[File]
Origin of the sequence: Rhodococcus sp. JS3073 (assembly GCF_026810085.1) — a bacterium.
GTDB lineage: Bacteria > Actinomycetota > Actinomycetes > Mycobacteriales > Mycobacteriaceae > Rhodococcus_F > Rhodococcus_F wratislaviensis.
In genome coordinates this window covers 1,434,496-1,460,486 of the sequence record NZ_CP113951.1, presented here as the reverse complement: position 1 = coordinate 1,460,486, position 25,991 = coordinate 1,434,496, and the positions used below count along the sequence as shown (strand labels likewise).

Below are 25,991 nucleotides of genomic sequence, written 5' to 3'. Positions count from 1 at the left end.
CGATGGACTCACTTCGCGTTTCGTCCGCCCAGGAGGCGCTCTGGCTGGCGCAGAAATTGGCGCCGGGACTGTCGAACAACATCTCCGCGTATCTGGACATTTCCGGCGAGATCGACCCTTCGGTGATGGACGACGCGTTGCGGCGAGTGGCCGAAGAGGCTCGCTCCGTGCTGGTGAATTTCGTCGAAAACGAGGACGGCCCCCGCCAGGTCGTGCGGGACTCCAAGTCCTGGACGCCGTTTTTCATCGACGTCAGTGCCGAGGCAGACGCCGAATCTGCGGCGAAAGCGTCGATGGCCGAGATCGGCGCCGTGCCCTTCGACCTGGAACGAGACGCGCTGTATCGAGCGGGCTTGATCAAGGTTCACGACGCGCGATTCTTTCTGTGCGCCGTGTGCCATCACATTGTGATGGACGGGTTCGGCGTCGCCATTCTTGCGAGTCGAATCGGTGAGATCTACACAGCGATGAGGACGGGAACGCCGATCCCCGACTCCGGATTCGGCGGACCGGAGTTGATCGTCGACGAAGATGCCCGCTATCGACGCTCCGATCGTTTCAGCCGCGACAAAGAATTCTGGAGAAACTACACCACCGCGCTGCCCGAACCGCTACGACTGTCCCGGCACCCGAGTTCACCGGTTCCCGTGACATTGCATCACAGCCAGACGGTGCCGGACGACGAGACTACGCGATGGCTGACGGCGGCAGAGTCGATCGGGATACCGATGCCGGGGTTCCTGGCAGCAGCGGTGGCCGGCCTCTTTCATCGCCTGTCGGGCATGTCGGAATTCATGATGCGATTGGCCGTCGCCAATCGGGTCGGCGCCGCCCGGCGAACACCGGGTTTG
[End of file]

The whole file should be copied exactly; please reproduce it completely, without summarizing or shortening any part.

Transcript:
Origin of the sequence: Rhodococcus sp. JS3073 (assembly GCF_026810085.1) — a bacterium.
GTDB lineage: Bacteria > Actinomycetota > Actinomycetes > Mycobacteriales > Mycobacteriaceae > Rhodococcus_F > Rhodococcus_F wratislaviensis.
In genome coordinates this window covers 1,434,496-1,460,486 of the sequence record NZ_CP113951.1, presented here as the reverse complement: position 1 = coordinate 1,460,486, position 25,991 = coordinate 1,434,496, and the positions used below count along the sequence as shown (strand labels likewise).

Below are 25,991 nucleotides of genomic sequence, written 5' to 3'. Positions count from 1 at the left end.
CGATGGACTCACTTCGCGTTTCGTCCGCCCAGGAGGCGCTCTGGCTGGCGCAGAAATTGGCGCCGGGACTGTCGAACAACATCTCCGCGTATCTGGACATTTCCGGCGAGATCGACCCTTCGGTGATGGACGACGCGTTGCGGCGAGTGGCCGAAGAGGCTCGCTCCGTGCTGGTGAATTTCGTCGAAAACGAGGACGGCCCCCGCCAGGTCGTGCGGGACTCCAAGTCCTGGACGCCGTTTTTCATCGACGTCAGTGCCGAGGCAGACGCCGAATCTGCGGCGAAAGCGTCGATGGCCGAGATCGGCGCCGTGCCCTTCGACCTGGAACGAGACGCGCTGTATCGAGCGGGCTTGATCAAGGTTCACGACGCGCGATTCTTTCTGTGCGCCGTGTGCCATCACATTGTGATGGACGGGTTCGGCGTCGCCATTCTTGCGAGTCGAATCGGTGAGATCTACACAGCGATGAGGACGGGAACGCCGATCCCCGACTCCGGATTCGGCGGACCGGAGTTGATCGTCGACGAAGATGCCCGCTATCGACGCTCCGATCGTTTCAGCCGCGACAAAGAATTCTGGAGAAACTACACCACCGCGCTGCCCGAACCGCTACGACTGTCCCGGCACCCGAGTTCACCGGTTCCCGTGACATTGCATCACAGCCAGACGGTGCCGGACGACGAGACTACGCGATGGCTGACGGCGGCAGAGTCGATCGGGATACCGATGCCGGGGTTCCTGGCAGCAGCGGTGGCCGGCCTCTTTCATCGCCTGTCGGGCATGTCGGAATTCATGATGCGATTGGCCGTCGCCAATCGGGTCGGCGCCGCCCGGCGAACACCGGGTTTG